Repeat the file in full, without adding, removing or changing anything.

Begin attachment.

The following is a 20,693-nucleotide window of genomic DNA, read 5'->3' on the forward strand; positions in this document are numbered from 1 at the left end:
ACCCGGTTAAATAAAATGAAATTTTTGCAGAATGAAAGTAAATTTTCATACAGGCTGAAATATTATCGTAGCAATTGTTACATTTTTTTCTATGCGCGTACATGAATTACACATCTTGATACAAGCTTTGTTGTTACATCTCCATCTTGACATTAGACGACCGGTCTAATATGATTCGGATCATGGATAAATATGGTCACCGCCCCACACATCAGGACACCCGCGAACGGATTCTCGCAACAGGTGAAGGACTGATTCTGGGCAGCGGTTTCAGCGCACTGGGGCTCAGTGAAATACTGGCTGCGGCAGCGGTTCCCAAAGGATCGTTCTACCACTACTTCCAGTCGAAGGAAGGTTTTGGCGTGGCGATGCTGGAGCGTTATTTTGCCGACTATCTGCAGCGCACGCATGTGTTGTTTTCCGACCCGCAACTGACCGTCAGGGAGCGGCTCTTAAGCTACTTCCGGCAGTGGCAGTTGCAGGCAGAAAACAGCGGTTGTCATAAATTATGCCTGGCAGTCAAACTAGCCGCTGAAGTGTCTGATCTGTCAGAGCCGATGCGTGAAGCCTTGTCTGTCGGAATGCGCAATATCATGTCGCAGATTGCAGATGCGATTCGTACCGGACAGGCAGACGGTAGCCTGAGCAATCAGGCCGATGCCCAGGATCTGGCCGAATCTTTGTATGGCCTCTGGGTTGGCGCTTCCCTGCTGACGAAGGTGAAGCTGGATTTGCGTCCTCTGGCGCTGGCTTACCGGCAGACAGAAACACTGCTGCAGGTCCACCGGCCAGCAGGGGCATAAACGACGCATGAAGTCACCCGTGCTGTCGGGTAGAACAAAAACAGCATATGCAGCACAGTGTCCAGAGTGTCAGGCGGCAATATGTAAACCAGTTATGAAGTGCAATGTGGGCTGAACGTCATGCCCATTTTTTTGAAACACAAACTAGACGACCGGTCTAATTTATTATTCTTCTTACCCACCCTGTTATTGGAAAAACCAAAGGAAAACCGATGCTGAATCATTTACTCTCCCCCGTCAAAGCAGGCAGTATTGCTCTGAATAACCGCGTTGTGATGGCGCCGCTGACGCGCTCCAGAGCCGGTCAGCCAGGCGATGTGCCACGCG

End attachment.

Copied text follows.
The following is a 20,693-nucleotide window of genomic DNA, read 5'->3' on the forward strand; positions in this document are numbered from 1 at the left end:
ACCCGGTTAAATAAAATGAAATTTTTGCAGAATGAAAGTAAATTTTCATACAGGCTGAAATATTATCGTAGCAATTGTTACATTTTTTTCTATGCGCGTACATGAATTACACATCTTGATACAAGCTTTGTTGTTACATCTCCATCTTGACATTAGACGACCGGTCTAATATGATTCGGATCATGGATAAATATGGTCACCGCCCCACACATCAGGACACCCGCGAACGGATTCTCGCAACAGGTGAAGGACTGATTCTGGGCAGCGGTTTCAGCGCACTGGGGCTCAGTGAAATACTGGCTGCGGCAGCGGTTCCCAAAGGATCGTTCTACCACTACTTCCAGTCGAAGGAAGGTTTTGGCGTGGCGATGCTGGAGCGTTATTTTGCCGACTATCTGCAGCGCACGCATGTGTTGTTTTCCGACCCGCAACTGACCGTCAGGGAGCGGCTCTTAAGCTACTTCCGGCAGTGGCAGTTGCAGGCAGAAAACAGCGGTTGTCATAAATTATGCCTGGCAGTCAAACTAGCCGCTGAAGTGTCTGATCTGTCAGAGCCGATGCGTGAAGCCTTGTCTGTCGGAATGCGCAATATCATGTCGCAGATTGCAGATGCGATTCGTACCGGACAGGCAGACGGTAGCCTGAGCAATCAGGCCGATGCCCAGGATCTGGCCGAATCTTTGTATGGCCTCTGGGTTGGCGCTTCCCTGCTGACGAAGGTGAAGCTGGATTTGCGTCCTCTGGCGCTGGCTTACCGGCAGACAGAAACACTGCTGCAGGTCCACCGGCCAGCAGGGGCATAAACGACGCATGAAGTCACCCGTGCTGTCGGGTAGAACAAAAACAGCATATGCAGCACAGTGTCCAGAGTGTCAGGCGGCAATATGTAAACCAGTTATGAAGTGCAATGTGGGCTGAACGTCATGCCCATTTTTTTGAAACACAAACTAGACGACCGGTCTAATTTATTATTCTTCTTACCCACCCTGTTATTGGAAAAACCAAAGGAAAACCGATGCTGAATCATTTACTCTCCCCCGTCAAAGCAGGCAGTATTGCTCTGAATAACCGCGTTGTGATGGCGCCGCTGACGCGCTCCAGAGCCGGTCAGCCAGGCGATGTGCCACGCG